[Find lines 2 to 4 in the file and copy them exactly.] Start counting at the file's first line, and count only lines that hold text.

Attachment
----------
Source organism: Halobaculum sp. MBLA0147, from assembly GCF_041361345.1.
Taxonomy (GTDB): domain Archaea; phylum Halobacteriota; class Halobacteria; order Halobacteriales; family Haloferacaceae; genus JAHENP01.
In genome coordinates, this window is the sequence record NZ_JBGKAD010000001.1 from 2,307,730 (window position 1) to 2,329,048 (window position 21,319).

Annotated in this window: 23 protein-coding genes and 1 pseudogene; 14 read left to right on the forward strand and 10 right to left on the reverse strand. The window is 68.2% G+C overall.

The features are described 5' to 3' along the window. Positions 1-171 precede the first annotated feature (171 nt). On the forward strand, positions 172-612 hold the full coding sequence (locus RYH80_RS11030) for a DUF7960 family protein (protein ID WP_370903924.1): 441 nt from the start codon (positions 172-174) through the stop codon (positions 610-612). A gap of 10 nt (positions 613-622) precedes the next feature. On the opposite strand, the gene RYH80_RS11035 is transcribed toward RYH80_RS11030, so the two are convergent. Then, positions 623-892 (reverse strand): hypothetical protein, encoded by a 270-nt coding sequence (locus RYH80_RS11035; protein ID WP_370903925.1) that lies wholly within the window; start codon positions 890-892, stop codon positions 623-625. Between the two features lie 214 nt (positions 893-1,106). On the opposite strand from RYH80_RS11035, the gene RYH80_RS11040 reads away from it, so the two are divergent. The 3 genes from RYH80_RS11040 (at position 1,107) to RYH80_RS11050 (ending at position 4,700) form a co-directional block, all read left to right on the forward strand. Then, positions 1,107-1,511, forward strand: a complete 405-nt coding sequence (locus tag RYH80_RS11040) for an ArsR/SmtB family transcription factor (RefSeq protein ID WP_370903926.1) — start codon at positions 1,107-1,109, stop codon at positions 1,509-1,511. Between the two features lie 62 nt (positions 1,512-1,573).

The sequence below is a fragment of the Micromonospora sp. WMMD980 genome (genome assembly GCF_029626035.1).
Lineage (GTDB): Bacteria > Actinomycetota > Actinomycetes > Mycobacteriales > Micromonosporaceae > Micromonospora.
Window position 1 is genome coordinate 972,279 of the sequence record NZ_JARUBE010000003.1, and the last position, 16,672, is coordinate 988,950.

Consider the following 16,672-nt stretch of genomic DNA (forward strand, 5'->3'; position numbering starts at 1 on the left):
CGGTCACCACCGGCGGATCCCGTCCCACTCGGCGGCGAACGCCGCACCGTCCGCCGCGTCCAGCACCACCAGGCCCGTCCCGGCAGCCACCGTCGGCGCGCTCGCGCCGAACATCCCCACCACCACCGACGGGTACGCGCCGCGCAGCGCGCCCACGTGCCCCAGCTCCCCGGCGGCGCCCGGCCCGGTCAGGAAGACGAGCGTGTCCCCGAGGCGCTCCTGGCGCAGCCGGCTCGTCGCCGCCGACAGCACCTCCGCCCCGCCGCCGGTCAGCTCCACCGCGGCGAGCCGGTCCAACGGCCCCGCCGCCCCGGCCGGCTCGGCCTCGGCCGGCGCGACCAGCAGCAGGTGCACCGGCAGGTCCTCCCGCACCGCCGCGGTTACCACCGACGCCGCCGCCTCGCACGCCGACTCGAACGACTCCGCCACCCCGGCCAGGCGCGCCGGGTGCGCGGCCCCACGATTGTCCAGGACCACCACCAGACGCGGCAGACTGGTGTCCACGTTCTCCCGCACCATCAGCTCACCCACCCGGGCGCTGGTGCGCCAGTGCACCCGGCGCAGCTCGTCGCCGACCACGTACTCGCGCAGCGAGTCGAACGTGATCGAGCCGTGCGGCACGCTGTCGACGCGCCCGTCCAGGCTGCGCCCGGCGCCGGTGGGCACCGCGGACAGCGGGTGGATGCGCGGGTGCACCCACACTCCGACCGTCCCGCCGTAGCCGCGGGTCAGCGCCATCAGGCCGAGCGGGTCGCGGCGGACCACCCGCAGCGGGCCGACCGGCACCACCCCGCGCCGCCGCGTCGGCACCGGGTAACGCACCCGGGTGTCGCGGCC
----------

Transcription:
Taxonomy (GTDB): domain Archaea; phylum Halobacteriota; class Halobacteria; order Halobacteriales; family Haloferacaceae; genus JAHENP01.
In genome coordinates, this window is the sequence record NZ_JBGKAD010000001.1 from 2,307,730 (window position 1) to 2,329,048 (window position 21,319).

Annotated in this window: 23 protein-coding genes and 1 pseudogene; 14 read left to right on the forward strand and 10 right to left on the reverse strand. The window is 68.2% G+C overall.